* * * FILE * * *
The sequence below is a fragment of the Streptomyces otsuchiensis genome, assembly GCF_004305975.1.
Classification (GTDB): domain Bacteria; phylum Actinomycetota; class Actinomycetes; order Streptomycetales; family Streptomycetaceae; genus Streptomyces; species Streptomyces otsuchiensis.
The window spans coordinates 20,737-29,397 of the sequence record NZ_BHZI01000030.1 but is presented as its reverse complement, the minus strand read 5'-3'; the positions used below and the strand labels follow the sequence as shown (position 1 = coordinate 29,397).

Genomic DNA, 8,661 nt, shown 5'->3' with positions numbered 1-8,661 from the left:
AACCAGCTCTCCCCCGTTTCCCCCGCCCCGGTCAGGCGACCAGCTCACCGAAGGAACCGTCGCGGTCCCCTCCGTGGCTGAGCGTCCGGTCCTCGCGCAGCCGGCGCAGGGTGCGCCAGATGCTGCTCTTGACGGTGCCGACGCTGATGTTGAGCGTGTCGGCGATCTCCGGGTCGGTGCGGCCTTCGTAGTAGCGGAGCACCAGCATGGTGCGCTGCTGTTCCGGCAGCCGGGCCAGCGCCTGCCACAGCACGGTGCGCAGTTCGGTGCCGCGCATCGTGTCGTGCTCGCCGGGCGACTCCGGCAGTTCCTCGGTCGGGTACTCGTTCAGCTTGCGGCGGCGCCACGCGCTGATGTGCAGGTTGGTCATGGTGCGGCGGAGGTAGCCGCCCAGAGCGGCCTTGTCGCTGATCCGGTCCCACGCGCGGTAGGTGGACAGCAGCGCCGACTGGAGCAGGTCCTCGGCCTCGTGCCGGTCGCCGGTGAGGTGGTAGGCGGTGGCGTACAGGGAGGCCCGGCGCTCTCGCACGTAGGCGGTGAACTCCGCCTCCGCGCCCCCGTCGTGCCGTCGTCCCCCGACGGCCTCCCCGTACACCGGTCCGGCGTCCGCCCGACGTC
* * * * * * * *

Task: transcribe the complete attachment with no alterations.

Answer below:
The sequence below is a fragment of the Streptomyces otsuchiensis genome, assembly GCF_004305975.1.
Classification (GTDB): domain Bacteria; phylum Actinomycetota; class Actinomycetes; order Streptomycetales; family Streptomycetaceae; genus Streptomyces; species Streptomyces otsuchiensis.
The window spans coordinates 20,737-29,397 of the sequence record NZ_BHZI01000030.1 but is presented as its reverse complement, the minus strand read 5'-3'; the positions used below and the strand labels follow the sequence as shown (position 1 = coordinate 29,397).

Genomic DNA, 8,661 nt, shown 5'->3' with positions numbered 1-8,661 from the left:
AACCAGCTCTCCCCCGTTTCCCCCGCCCCGGTCAGGCGACCAGCTCACCGAAGGAACCGTCGCGGTCCCCTCCGTGGCTGAGCGTCCGGTCCTCGCGCAGCCGGCGCAGGGTGCGCCAGATGCTGCTCTTGACGGTGCCGACGCTGATGTTGAGCGTGTCGGCGATCTCCGGGTCGGTGCGGCCTTCGTAGTAGCGGAGCACCAGCATGGTGCGCTGCTGTTCCGGCAGCCGGGCCAGCGCCTGCCACAGCACGGTGCGCAGTTCGGTGCCGCGCATCGTGTCGTGCTCGCCGGGCGACTCCGGCAGTTCCTCGGTCGGGTACTCGTTCAGCTTGCGGCGGCGCCACGCGCTGATGTGCAGGTTGGTCATGGTGCGGCGGAGGTAGCCGCCCAGAGCGGCCTTGTCGCTGATCCGGTCCCACGCGCGGTAGGTGGACAGCAGCGCCGACTGGAGCAGGTCCTCGGCCTCGTGCCGGTCGCCGGTGAGGTGGTAGGCGGTGGCGTACAGGGAGGCCCGGCGCTCTCGCACGTAGGCGGTGAACTCCGCCTCCGCGCCCCCGTCGTGCCGTCGTCCCCCGACGGCCTCCCCGTACACCGGTCCGGCGTCCGCCCGACGTC